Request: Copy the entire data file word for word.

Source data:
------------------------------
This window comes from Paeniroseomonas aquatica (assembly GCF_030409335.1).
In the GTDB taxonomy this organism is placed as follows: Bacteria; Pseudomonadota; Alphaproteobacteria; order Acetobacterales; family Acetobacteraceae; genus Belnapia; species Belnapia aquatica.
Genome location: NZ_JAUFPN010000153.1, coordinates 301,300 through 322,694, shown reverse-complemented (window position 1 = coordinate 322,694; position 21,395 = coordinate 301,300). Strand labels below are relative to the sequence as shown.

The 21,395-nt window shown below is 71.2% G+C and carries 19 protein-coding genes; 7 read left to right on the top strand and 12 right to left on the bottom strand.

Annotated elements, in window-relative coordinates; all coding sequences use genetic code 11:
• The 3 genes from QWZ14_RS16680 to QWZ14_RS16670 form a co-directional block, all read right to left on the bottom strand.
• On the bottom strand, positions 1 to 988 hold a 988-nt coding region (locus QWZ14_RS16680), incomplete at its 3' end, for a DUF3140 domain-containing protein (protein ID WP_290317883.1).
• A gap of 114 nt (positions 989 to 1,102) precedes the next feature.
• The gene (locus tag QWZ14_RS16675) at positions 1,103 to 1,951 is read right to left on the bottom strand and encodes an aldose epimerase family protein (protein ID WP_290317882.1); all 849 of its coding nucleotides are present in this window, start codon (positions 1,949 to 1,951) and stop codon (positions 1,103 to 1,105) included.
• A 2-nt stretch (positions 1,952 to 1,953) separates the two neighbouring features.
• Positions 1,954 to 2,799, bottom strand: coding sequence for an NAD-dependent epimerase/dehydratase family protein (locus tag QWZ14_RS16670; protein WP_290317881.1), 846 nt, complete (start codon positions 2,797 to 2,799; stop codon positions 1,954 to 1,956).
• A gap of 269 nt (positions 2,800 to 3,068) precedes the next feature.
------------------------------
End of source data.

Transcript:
This window comes from Paeniroseomonas aquatica (assembly GCF_030409335.1).
In the GTDB taxonomy this organism is placed as follows: Bacteria; Pseudomonadota; Alphaproteobacteria; order Acetobacterales; family Acetobacteraceae; genus Belnapia; species Belnapia aquatica.
Genome location: NZ_JAUFPN010000153.1, coordinates 301,300 through 322,694, shown reverse-complemented (window position 1 = coordinate 322,694; position 21,395 = coordinate 301,300). Strand labels below are relative to the sequence as shown.

The 21,395-nt window shown below is 71.2% G+C and carries 19 protein-coding genes; 7 read left to right on the top strand and 12 right to left on the bottom strand.

Annotated elements, in window-relative coordinates; all coding sequences use genetic code 11:
• The 3 genes from QWZ14_RS16680 to QWZ14_RS16670 form a co-directional block, all read right to left on the bottom strand.
• On the bottom strand, positions 1 to 988 hold a 988-nt coding region (locus QWZ14_RS16680), incomplete at its 3' end, for a DUF3140 domain-containing protein (protein ID WP_290317883.1).
• A gap of 114 nt (positions 989 to 1,102) precedes the next feature.
• The gene (locus tag QWZ14_RS16675) at positions 1,103 to 1,951 is read right to left on the bottom strand and encodes an aldose epimerase family protein (protein ID WP_290317882.1); all 849 of its coding nucleotides are present in this window, start codon (positions 1,949 to 1,951) and stop codon (positions 1,103 to 1,105) included.
• A 2-nt stretch (positions 1,952 to 1,953) separates the two neighbouring features.
• Positions 1,954 to 2,799, bottom strand: coding sequence for an NAD-dependent epimerase/dehydratase family protein (locus tag QWZ14_RS16670; protein WP_290317881.1), 846 nt, complete (start codon positions 2,797 to 2,799; stop codon positions 1,954 to 1,956).
• A gap of 269 nt (positions 2,800 to 3,068) precedes the next feature.